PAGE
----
The net effect of the foregoing summary is that tax evasion and criminal activity are off the table in so far as the Cayman Islands is concerned.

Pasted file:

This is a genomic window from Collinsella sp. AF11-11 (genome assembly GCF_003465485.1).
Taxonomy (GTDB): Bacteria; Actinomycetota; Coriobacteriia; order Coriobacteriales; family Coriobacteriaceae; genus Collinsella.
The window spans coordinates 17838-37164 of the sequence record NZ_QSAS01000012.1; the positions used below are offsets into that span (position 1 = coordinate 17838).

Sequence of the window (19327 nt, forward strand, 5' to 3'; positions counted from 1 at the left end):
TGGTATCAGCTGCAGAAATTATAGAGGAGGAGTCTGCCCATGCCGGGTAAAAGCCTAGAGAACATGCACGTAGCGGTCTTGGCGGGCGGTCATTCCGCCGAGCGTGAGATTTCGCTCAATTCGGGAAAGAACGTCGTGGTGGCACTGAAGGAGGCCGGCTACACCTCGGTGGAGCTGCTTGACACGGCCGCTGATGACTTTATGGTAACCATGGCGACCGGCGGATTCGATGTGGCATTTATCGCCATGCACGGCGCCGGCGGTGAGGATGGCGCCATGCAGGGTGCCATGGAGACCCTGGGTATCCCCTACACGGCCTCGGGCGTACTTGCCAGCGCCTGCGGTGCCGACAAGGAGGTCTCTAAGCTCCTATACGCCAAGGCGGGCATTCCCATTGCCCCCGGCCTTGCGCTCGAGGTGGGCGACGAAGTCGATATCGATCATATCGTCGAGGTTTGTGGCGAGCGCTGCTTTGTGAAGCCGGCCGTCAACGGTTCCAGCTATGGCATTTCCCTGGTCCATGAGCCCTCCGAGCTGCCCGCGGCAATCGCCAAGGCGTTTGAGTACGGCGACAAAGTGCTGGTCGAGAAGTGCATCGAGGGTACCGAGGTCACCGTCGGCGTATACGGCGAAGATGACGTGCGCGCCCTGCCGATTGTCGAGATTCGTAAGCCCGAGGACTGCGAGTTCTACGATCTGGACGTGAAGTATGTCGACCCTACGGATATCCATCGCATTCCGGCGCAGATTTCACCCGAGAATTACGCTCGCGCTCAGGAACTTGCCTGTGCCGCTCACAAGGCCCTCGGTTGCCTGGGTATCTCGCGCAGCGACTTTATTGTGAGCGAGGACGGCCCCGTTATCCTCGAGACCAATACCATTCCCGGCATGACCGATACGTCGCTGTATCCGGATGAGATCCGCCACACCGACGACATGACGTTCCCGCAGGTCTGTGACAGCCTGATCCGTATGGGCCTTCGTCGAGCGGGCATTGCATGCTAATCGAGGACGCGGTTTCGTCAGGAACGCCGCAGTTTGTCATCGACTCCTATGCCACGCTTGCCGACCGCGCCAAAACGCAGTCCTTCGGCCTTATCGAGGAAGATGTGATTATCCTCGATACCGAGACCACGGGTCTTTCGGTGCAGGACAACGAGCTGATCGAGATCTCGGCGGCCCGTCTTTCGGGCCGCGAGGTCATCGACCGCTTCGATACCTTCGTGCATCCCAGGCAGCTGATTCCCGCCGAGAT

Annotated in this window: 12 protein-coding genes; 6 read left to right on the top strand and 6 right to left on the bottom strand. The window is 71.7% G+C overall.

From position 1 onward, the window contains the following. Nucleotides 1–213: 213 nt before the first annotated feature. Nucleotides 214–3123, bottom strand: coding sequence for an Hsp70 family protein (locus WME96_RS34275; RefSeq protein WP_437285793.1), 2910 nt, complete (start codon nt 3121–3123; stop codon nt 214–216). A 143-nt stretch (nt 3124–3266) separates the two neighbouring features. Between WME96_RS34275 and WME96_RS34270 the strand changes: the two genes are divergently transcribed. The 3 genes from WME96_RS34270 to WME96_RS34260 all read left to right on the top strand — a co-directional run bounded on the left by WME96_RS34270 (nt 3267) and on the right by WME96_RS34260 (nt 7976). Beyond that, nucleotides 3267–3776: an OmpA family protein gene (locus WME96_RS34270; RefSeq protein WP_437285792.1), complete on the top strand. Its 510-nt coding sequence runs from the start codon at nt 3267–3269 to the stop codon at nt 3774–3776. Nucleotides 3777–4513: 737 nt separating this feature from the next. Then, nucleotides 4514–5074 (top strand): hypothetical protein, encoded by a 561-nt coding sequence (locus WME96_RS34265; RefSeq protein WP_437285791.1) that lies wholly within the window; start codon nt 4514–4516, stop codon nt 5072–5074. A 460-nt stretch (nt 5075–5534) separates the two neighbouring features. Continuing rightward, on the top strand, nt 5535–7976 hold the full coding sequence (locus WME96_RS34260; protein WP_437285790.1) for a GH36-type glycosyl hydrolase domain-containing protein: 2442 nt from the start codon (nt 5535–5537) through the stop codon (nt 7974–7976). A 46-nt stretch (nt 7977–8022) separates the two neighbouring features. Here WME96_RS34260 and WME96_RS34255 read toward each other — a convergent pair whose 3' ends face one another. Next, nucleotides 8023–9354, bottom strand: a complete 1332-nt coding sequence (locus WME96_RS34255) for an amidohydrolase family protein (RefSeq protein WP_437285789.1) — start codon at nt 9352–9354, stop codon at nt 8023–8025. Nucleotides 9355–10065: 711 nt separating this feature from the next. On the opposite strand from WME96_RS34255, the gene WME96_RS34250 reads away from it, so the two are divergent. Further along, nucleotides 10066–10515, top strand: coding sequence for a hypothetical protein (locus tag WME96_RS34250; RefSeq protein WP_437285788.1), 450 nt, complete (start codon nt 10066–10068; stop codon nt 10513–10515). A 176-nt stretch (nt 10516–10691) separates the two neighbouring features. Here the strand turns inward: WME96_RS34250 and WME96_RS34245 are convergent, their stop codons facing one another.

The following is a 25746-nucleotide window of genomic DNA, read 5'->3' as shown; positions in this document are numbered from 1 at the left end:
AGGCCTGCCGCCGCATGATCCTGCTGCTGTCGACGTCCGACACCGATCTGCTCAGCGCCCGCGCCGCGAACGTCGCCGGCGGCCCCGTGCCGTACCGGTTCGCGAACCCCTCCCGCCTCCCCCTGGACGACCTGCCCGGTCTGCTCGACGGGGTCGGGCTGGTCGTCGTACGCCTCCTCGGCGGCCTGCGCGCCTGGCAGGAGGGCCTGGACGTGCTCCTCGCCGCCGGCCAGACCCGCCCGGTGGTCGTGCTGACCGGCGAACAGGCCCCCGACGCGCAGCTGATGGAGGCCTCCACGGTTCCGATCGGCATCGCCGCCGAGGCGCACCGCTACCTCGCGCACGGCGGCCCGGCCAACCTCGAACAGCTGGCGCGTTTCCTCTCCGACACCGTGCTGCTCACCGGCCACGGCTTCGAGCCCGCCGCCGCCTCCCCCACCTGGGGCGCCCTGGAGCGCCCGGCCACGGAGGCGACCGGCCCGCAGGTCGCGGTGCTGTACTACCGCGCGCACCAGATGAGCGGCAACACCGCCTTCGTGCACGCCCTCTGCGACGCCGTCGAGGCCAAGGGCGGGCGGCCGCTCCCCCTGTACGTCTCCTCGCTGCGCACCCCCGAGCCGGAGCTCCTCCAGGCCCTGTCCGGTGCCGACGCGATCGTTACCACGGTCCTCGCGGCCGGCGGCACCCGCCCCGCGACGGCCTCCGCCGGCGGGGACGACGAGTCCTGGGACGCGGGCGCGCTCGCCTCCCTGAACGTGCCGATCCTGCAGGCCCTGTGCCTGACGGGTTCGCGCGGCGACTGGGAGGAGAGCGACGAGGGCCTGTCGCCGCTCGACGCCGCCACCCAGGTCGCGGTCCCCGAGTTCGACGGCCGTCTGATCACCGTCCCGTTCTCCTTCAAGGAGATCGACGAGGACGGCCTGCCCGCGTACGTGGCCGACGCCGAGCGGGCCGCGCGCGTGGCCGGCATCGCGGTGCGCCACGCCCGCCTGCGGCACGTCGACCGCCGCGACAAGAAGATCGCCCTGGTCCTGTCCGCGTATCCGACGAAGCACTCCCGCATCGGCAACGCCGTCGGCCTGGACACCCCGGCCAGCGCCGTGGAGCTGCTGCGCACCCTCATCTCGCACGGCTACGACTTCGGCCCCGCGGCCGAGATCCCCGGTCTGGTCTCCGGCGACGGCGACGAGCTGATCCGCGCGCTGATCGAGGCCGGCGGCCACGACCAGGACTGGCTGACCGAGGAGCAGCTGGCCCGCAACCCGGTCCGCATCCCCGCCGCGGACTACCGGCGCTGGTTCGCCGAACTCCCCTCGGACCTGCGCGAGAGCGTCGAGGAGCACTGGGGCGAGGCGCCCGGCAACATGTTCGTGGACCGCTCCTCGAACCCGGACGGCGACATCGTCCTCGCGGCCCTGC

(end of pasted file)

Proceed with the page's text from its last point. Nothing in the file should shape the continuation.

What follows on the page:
That notwithstanding, a handful, of tax campaigners of the extreme left continue to conflate tax evasion with tax avoidance. There is of course a fundamental distinction; tax evasion is unlawful and there is little to no evidence of it in the Cayman Islands whereas tax avoidance is lawful and is practiced routinely by most tax payers. It is accepted that there is a category of tax avoidance that may push the envelope of legitimacy but one fundamental point must be made. Tax avoidance is by definition a function of onshore domestic law; one man’s “loophole” is another man’s “legitimate tax mitigation”. Mr. Milleband, the leader of the Labour party, condones and endorses the tax avoidance arrangements undertaken by Mr. Livingstone, former Mayor of London, who uses a privately owned services company to reduce his income tax bill from some 50% to some 20% payable on dividend income. This, says Mr. Milleband, is “correct and proper”, yet Mr. Romney is targeted by the hard left and vilified in the press for using a “tax haven” to pay a 15% tax rate in the United States. Two points are deliberately misrepresented. Firstly, the 15% tax rate paid by Mr. Romney is the rate mandated by US law to be paid on the dividend income and long term capital gains received by Mr. Romney and secondly, the involvement of the Cayman Islands is an irrelevance; Mr. Romney would have paid precisely the same rate of tax had his investment been in a United States vehicle.